I have always considered the Jakarta – Bandung railway to be one of the great railway journeys of the world. The line follows the northern coastal plains until turning south near Cikampek when our train slows to a crawl as we grind our way up the first hill of the more than 700 metre climb to the city of Bandung. The railway crosses numerous viaducts and bridges as it winds its way upward through the rich cultivated lands of West Java. Continuously fertilized by ash from numerous volcanic eruptions this is some of the richest arable land in the world and these terraced rice fields produce three rice crops a year, a productivity which is unheard of in other parts of the world.
From the comfort of my seat I watch a ‘documentary’ of life on Java unfold. There are vast vistas of terraced rice fields, backed by distant lakes and rugged limestone mountains jutting skyward. The harvest has been completed and most of the rice fields are flooded with water in preparation for the next planting. Before me is a panorama of tiny terraced lakes separated by dark ridges of mud, each lake a mirror reflecting the sky as the rice terraces descend into the valley below. Peasants, men and women, clad in colourful batik sarongs and the conical straw hats typical of South East Asia work the fields, re-planting the bright green seedlings from their patch in the corner of the rice field into long wavering rows. Modern hand held tractors can be seen ploughing some of the fields. Have the water buffalo formerly used to plough the fields already been retired and turned into bifstek?
As we get higher into the mountains the rice fields are now confined to the floors of narrow valleys. Here the rice terraces appear to have been sculpted out of the earth, not by peasant farmers, but by an environmental artist trying to demonstrate on a grand scale the harmony of man and nature. Hillside slopes unsuitable for rice terraces have been cleared to grow cassava or bananas, and the land in between grows every conceivable type of fruit or vegetable found in this ‘Garden of Eden’. Around the villages, huge groves of bamboo bend and rustle in the wind, providing shelter, shade and a ready building material for the village houses still framed out of bamboo and with split bamboo matting for their walls.
When first opened in 1906 this track was an engineering masterpiece crossing 300 viaducts and bridges, including a 300 metre long bridge spanning a mountain ravine and a trestle bridge standing 100 meters above the Cisomang River. This trestle bridge now stands next to the new arched bridge that has been built to replace it, but looking down from the train into the white water below is still an awesome experience. At times the railway clings to a narrow track cut out of a rocky cliff and looking ahead I can see the front of the train curving around the next valley. We cross a deep ravine and look down to the torrent below, then we are plunged into the darkness of a 1000 metre long tunnel cut through a mountain.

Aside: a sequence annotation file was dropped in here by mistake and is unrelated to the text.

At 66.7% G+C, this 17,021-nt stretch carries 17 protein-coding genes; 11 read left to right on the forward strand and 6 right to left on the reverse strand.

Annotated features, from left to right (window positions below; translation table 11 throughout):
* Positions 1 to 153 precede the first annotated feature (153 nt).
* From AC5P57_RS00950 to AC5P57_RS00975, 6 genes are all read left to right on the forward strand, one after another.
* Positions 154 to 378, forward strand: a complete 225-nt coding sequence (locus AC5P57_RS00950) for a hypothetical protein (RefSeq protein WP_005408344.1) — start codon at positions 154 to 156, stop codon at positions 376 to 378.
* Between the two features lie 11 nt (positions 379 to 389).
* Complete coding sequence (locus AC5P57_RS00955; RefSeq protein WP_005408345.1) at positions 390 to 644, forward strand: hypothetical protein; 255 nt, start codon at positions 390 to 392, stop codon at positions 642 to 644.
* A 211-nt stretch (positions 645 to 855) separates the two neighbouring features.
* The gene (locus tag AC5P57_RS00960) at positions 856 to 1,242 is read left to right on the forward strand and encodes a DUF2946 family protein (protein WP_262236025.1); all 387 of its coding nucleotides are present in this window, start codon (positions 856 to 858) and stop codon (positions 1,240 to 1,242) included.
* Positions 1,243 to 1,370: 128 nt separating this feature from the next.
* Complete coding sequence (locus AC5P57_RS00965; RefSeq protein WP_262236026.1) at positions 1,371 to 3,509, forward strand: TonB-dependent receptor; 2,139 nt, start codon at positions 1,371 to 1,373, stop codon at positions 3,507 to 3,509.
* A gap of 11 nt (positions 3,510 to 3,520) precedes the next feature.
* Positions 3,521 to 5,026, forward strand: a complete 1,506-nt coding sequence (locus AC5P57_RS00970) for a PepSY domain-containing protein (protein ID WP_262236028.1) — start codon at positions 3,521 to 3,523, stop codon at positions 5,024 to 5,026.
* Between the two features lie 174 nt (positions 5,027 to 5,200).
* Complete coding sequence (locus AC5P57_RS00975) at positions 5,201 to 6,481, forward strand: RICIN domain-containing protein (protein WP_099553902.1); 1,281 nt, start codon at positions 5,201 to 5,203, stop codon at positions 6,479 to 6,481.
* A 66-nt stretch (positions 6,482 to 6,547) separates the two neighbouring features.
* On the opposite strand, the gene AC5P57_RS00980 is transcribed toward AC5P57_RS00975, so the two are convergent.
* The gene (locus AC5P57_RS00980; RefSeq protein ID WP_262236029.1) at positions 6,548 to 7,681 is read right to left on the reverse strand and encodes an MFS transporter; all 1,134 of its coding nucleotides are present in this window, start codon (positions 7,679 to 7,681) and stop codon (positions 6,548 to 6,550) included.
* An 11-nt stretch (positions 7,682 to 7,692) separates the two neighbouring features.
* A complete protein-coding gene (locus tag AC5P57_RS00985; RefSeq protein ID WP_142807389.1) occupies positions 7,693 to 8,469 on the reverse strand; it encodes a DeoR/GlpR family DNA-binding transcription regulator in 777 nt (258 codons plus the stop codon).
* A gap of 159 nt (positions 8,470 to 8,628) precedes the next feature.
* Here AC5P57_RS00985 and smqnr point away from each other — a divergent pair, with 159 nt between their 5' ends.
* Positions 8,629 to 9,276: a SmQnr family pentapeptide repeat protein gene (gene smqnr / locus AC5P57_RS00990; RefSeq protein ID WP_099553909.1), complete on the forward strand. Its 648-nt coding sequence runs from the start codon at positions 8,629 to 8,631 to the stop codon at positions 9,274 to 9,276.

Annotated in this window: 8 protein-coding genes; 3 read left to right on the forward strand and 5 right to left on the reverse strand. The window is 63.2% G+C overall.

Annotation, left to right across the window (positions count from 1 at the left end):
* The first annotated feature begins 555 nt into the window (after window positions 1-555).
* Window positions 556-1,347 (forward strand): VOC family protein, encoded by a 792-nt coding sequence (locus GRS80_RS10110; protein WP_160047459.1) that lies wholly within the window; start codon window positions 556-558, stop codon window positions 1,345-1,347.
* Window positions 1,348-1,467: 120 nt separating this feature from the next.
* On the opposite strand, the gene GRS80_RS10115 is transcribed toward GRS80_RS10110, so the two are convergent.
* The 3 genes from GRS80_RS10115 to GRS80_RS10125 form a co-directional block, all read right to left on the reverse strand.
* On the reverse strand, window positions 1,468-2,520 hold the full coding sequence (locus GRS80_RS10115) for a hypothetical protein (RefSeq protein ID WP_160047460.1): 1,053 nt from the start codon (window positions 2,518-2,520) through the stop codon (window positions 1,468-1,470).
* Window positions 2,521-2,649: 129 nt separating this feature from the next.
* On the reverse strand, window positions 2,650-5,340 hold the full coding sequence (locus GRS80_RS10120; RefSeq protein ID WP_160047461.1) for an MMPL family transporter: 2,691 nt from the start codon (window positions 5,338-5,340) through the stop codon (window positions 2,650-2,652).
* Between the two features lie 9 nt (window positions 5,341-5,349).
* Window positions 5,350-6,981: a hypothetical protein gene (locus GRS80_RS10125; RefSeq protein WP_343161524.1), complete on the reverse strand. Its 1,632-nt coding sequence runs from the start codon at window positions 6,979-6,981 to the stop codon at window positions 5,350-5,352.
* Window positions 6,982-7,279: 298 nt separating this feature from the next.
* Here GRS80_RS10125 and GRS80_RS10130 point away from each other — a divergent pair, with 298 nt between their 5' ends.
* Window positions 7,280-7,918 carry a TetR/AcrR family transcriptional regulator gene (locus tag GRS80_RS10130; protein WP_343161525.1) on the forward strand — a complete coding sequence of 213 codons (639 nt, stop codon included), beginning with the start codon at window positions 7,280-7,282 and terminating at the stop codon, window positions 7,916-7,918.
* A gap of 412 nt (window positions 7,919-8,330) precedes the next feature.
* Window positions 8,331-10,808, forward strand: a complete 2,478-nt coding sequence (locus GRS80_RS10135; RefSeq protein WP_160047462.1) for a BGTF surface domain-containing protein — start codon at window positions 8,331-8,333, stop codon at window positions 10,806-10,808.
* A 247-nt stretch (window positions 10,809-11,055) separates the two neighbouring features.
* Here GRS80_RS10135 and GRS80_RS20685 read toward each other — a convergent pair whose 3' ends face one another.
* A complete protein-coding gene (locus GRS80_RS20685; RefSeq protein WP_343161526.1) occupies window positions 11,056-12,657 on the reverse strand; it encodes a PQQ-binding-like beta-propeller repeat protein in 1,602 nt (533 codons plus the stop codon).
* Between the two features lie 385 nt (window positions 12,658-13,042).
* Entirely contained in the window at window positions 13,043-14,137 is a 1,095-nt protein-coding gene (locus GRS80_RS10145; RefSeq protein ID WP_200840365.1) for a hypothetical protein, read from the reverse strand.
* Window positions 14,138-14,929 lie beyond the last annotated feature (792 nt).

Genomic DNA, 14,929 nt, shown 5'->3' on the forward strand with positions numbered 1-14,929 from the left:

The track is single narrow gauge which is doubled in places for trains to pass and we stop at least once for an oncoming train. On another occasion I can see an oncoming train across the valley and anxiously wait for our train to pull over and stop. This doesn’t happen and I am seriously afraid of becoming part of tomorrow’s headlines, but to my relief the oncoming train flashes past, and thankfully we were already on a double track.
The above is an excerpt from Archipelago – A Journey Across Indonesia to be published September 1.
Indonesia is the world’s largest archipelago nation comprising as many as 17,000 islands spread over the same distance as Los Angeles to New York, or Perth to Sydney. Indonesia is also the most culturally diverse nation on the planet and its national motto had to be ‘Unity in Diversity’ as these islands are an extraordinary mixture of races, religions, languages and cultures.
Ian Burnet sets out on a journey across the archipelago to discover this rich cultural diversity. He describes how the early Malay people came to these islands and the influence of the Indian religions of Hinduism and Buddhism on the islands of Sumatra, Java and Bali. He discovers the heritage of the Indians, Chinese and Arabs who came here to trade in spices and sandalwood, he follows the rise of Islam and the traces of the first Europeans to enter Asia – particularly the early Portuguese traders and the priests who brought Christianity to these lands.
Travelling by bus, plane, train, ferry, boat, car and motorcycle from Java to Timor, he hops from island to island across the Indonesian archipelago, following the smoking volcanoes that form its spine.
Ian Burnet combines his love of adventure and travel with his knowledge of history to take us on a personal journey through geographic space and historical time, which will delight all armchair travelers.
I look forward to the publication of this book and being able to read it.
Hi Ian, your trip sounds very interesting, and I’m sure your book describes it in elaborate detail. Bob Farrar sent us the link. Jan and I did the Bandung trip back in about 1990 and really enjoyed its beauty.
I was working on the duplication of the Jakarta to Yogyakarta line near Yoga in 2004, so you must have travelled on that line.
All the best success with the sales of your book.